Born in 1878 to a wealthy Ukrainian family, Angelica Balabanoff broke ties with her parents and left for Europe to become one of the leading female socialists of the early 20th century. Just five feet tall, plump and plain, she was rumored to be a lover of Mussolini, Lenin, and Trotsky. Returning to Russia at the beginning of the October Revolution, she became one of the few women to occupy high-ranking positions within the all-male Bolshevik government, later fleeing Russia in disagreement with Lenin’s politics. She was accused by European and American secret services of promoting communist propaganda, and by the Soviets of disloyalty. She lived in small dormitory-like rooms, moving on average every two years with her two suitcases of important documents.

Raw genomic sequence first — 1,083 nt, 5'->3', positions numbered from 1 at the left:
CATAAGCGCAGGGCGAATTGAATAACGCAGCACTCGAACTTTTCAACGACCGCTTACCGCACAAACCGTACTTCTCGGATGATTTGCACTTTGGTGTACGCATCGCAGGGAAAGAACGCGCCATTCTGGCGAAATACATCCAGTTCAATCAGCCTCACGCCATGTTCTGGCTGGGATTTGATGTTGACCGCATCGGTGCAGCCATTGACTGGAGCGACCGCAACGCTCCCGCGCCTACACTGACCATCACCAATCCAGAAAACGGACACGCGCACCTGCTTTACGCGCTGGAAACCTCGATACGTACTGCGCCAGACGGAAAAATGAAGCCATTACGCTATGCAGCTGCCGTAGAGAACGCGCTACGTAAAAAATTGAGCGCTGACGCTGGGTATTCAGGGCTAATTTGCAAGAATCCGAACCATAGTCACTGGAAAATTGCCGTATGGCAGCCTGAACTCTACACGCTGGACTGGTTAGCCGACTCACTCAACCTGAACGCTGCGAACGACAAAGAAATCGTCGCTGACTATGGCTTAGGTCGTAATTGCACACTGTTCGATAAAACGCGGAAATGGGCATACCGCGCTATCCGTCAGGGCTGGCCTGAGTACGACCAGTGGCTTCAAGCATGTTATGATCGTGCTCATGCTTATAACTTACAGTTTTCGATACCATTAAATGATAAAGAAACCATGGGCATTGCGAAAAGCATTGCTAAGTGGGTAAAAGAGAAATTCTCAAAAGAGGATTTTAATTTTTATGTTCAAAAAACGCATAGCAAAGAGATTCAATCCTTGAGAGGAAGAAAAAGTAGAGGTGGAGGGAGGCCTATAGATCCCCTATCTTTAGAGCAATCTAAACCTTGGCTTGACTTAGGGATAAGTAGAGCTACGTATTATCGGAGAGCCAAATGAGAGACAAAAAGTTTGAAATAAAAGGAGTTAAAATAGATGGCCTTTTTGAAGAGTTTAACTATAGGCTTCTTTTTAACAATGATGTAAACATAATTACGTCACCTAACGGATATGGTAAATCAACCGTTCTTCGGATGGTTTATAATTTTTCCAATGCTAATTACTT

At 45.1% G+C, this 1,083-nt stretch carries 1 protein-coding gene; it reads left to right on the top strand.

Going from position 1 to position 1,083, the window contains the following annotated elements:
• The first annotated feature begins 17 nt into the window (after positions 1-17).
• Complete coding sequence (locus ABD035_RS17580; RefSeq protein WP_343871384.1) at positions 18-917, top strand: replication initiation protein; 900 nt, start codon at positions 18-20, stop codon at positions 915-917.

She died in Rome at the age of 96, concluding her 65-year career by supporting Giuseppe Saragat in his quest to become president of Italy. During her nomadic life, state and police agencies in the countries she visited compiled documents on her. The author draws on this extensive, scattered archive in this first biography of Balabanoff.